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Sports and mobile marketing: A no-brainer for content, interactive experiences

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MLB's AtBat app

Sports fans from Sochi to the Bronx are increasingly accessing their mobile devices to heighten their sporting event experience. 

Throughout the game, fans are tuning in for real-time updates, social media, and commentary. This translates to real-world advantages for marketers and advertisers.

“Real-time information, that’s the sweet spot for mobile in sports. Whether you’re at the game or watching from home sports fandom is a social experience, and to be a part of the conversation you need both real time data about today’s game as well as in-depth information about teams and players,” says Joe Fullman, director of digital strategy at Arnold Worldwide, Boston.

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“By putting information at our fingertips, mobile helps us become better fans,” he said. “Whether it’s settling an argument about stats in a sports bar, or updating your fantasy team on the fly. The opportunity for brands is to become a part of the flow of information and the experience of the event.”

Success stories
Arnold Worldwide found that, at the Sochi Winter Olympics, more than half of American fans followed the games on their mobile devices. 


Results from Arnold Worldwide's Sochi Winter Olympic games study

Already, agencies are reaping the benefits of increased mobile attention to sports fans. Hyaat Chaudhary, CEO of Outdoor Hub with Carbon Media Group, Birmingham, MI, has focused recent advertising initiatives on mobile users. 

“Carbon Media Group exclusively focuses on sports and the outdoors, so we have the luxury of contextually targeting every campaign that we launch for a particular activity. Some campaigns run across all action sports, while others may be just focused on hiking or snowboarding,” Mr. Chaudhary said.

“Our niche allows us to do some very specific targeting by sport,” he said. “To meet the growing demand for content accessible and optimized for mobile viewing, we created CarbonTV, our new digital video platform with content geared toward outdoors sports fans. With episodes only eight to ten minutes long, they are perfect for mobile viewing.” 


Mobile users can tune into games directly through apps such as Sky Sports

Mr. Chaudhary’s clever appeals to sports fans are paying off. Carbon Media Group is drawing in more than 20 million users every month using advanced technology, including geo and weather targeting, to make sporting events more convenient and pleasant. 

At the same time, professional sports leagues are building out their own mobile platforms to capitalize on the growing amount of time spent with smartphones and tablets.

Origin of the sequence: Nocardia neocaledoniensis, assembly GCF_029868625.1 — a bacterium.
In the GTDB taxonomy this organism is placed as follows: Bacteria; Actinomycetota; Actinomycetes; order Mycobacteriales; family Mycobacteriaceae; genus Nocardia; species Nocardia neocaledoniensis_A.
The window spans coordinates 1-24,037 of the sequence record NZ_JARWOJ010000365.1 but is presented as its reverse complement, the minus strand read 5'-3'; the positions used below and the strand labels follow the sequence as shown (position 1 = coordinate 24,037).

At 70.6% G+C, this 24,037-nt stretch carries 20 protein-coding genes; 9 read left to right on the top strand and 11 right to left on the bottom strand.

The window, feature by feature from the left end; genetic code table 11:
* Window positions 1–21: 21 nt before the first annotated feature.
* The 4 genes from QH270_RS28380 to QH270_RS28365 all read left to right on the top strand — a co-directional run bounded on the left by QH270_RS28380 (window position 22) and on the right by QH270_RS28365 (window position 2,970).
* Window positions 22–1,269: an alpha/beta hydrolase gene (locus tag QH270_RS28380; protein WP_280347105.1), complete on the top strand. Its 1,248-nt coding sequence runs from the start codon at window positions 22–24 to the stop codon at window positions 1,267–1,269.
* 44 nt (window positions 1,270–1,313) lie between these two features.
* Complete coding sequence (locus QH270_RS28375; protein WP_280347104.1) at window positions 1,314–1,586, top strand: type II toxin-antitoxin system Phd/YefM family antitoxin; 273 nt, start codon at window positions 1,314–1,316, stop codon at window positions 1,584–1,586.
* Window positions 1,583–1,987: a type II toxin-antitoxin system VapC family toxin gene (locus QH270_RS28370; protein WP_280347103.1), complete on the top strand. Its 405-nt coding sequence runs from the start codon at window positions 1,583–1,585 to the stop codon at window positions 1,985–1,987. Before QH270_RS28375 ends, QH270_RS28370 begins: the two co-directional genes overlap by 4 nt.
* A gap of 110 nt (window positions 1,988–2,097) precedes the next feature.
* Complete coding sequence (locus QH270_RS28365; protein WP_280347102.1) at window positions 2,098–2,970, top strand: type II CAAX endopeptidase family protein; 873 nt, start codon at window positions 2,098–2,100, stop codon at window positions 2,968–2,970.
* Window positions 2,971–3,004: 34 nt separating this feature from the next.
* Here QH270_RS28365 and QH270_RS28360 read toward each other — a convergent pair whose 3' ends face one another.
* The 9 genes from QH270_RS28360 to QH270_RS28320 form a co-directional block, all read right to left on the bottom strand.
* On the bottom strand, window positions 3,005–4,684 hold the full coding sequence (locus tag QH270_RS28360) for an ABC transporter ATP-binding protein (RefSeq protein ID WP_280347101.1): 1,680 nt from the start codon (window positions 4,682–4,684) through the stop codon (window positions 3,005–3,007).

For example, the National Football League debuted a tiered digital video streaming product earlier this year with Gillette, Microsoft and Yahoo as launch sponsors (see story). 

Modifying individual strategies
Marketing executives agree that mobile marketing to sports fans is essential in any advertising campaign. But some experts debate how to modify mobile strategies to the specific sports audience. 

Mr. Chaudhary said that targeting specific tech-savvy groups allows them to share information with like-minded individuals. “We've seen success with consumer-facing campaigns such as Pure Michigan, as well as targeted outdoor industry companies such as Keen.

Utilizing mobile elements in our campaigns has helped us better engage active sports audiences: We already know this group is always on the go,” he said.

These holistic efforts consistently drive more traffic and result in more time spent on our clients' Web sites.”

Take Dunkin’ Donuts, for example.

The coffee giant has sponsored the Major League Baseball’s Beat the Streak application for several years to hone in on baseball fans.

Arnold Worldwide’s Mr. Fullman concurs that aiming efforts at a specific audience is vital to campaign success. “The bigger question is whether a regional or national platform of sports marketing makes sense for your brand,” he says. “That’s obviously pretty dependent on your budget and priorities.”

But as a general rule, it seems that any advantages from using mobile to access sport audiences typical outweigh the problems. “If you’re trying to get the most out of big ticket sponsorships, mobile is a flexible, scalable no-brainer of an add on,” Mr. Fullman said.

Emily Mathis is a writer based out of Austin, Texas. She studies at the University of Texas, and has been published in the Daily Texan, the Texas Observer, KUT News and TexasBookFestival.org.

 
Related content: Content, mobile, mobile marketing, sports marketing, Arnold Worldwide, Joe Fullman, Hyaat Chaudhary, Carbon Media Group, Outdoor Hub

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